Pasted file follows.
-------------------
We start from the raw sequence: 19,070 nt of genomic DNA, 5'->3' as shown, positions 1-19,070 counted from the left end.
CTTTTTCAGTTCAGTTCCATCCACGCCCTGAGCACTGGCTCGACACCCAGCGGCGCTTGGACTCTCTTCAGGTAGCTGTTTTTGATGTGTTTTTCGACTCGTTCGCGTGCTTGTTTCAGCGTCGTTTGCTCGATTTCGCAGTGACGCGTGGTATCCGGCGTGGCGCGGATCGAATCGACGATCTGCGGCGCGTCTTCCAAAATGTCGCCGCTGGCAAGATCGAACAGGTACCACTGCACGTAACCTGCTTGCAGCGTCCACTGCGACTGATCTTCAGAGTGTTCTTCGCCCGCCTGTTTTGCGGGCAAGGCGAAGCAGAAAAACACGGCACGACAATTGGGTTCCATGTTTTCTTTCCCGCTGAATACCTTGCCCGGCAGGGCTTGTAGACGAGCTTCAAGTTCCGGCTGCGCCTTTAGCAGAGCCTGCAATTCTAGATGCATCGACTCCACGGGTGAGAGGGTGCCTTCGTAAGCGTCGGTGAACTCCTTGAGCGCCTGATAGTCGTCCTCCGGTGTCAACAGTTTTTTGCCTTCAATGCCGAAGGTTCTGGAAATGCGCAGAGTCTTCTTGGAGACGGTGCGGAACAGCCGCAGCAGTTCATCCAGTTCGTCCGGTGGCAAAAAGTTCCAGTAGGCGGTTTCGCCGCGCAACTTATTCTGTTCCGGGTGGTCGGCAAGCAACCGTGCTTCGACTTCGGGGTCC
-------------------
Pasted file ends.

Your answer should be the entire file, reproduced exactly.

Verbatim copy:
We start from the raw sequence: 19,070 nt of genomic DNA, 5'->3' as shown, positions 1-19,070 counted from the left end.
CTTTTTCAGTTCAGTTCCATCCACGCCCTGAGCACTGGCTCGACACCCAGCGGCGCTTGGACTCTCTTCAGGTAGCTGTTTTTGATGTGTTTTTCGACTCGTTCGCGTGCTTGTTTCAGCGTCGTTTGCTCGATTTCGCAGTGACGCGTGGTATCCGGCGTGGCGCGGATCGAATCGACGATCTGCGGCGCGTCTTCCAAAATGTCGCCGCTGGCAAGATCGAACAGGTACCACTGCACGTAACCTGCTTGCAGCGTCCACTGCGACTGATCTTCAGAGTGTTCTTCGCCCGCCTGTTTTGCGGGCAAGGCGAAGCAGAAAAACACGGCACGACAATTGGGTTCCATGTTTTCTTTCCCGCTGAATACCTTGCCCGGCAGGGCTTGTAGACGAGCTTCAAGTTCCGGCTGCGCCTTTAGCAGAGCCTGCAATTCTAGATGCATCGACTCCACGGGTGAGAGGGTGCCTTCGTAAGCGTCGGTGAACTCCTTGAGCGCCTGATAGTCGTCCTCCGGTGTCAACAGTTTTTTGCCTTCAATGCCGAAGGTTCTGGAAATGCGCAGAGTCTTCTTGGAGACGGTGCGGAACAGCCGCAGCAGTTCATCCAGTTCGTCCGGTGGCAAAAAGTTCCAGTAGGCGGTTTCGCCGCGCAACTTATTCTGTTCCGGGTGGTCGGCAAGCAACCGTGCTTCGACTTCGGGGTCC